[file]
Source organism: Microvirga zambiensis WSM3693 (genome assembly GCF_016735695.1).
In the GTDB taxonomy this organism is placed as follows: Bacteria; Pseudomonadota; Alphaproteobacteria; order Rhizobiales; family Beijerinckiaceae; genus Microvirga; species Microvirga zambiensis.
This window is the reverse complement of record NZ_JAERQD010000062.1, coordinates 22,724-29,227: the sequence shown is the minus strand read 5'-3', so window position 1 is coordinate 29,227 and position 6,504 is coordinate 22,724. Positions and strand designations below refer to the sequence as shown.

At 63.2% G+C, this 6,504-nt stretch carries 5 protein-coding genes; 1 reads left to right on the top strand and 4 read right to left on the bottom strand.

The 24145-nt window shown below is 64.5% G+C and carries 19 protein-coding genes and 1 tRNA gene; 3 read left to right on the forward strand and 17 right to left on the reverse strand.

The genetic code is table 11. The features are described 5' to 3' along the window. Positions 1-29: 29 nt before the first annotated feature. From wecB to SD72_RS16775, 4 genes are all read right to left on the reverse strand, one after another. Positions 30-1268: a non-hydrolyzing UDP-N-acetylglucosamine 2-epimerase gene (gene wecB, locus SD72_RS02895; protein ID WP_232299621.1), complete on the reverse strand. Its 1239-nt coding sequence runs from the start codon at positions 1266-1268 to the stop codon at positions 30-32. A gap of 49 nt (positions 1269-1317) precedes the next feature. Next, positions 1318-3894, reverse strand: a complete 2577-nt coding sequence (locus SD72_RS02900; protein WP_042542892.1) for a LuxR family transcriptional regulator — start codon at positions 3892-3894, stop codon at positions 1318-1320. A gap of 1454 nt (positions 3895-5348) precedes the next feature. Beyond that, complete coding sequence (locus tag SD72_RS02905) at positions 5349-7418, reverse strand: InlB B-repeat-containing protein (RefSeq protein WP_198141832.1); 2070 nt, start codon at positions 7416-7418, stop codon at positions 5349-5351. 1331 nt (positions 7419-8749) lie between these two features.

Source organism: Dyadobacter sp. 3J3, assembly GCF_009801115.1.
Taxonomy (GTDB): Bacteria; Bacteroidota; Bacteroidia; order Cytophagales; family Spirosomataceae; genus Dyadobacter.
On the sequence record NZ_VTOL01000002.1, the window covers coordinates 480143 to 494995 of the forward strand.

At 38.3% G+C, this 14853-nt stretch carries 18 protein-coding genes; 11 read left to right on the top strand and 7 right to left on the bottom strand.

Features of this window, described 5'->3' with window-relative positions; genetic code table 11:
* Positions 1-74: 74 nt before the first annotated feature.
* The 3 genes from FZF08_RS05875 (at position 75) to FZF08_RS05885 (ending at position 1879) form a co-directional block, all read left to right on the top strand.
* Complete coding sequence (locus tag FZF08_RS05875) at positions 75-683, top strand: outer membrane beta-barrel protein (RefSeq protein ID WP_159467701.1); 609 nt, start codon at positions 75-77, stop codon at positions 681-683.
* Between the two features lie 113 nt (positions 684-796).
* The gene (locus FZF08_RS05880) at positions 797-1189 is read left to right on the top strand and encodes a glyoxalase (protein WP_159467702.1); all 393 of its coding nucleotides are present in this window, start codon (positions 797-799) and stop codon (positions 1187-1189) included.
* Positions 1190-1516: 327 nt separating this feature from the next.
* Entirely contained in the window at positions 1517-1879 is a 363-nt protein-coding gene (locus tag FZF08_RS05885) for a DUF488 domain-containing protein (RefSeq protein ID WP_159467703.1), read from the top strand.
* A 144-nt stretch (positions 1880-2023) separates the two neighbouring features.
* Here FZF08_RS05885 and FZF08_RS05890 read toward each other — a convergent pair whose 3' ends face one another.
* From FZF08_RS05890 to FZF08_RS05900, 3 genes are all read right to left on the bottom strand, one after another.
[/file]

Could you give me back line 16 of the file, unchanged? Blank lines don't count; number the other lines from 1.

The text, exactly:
* The gene (locus FZF08_RS05880) at positions 797-1189 is read left to right on the top strand and encodes a glyoxalase (protein WP_159467702.1); all 393 of its coding nucleotides are present in this window, start codon (positions 797-799) and stop codon (positions 1187-1189) included.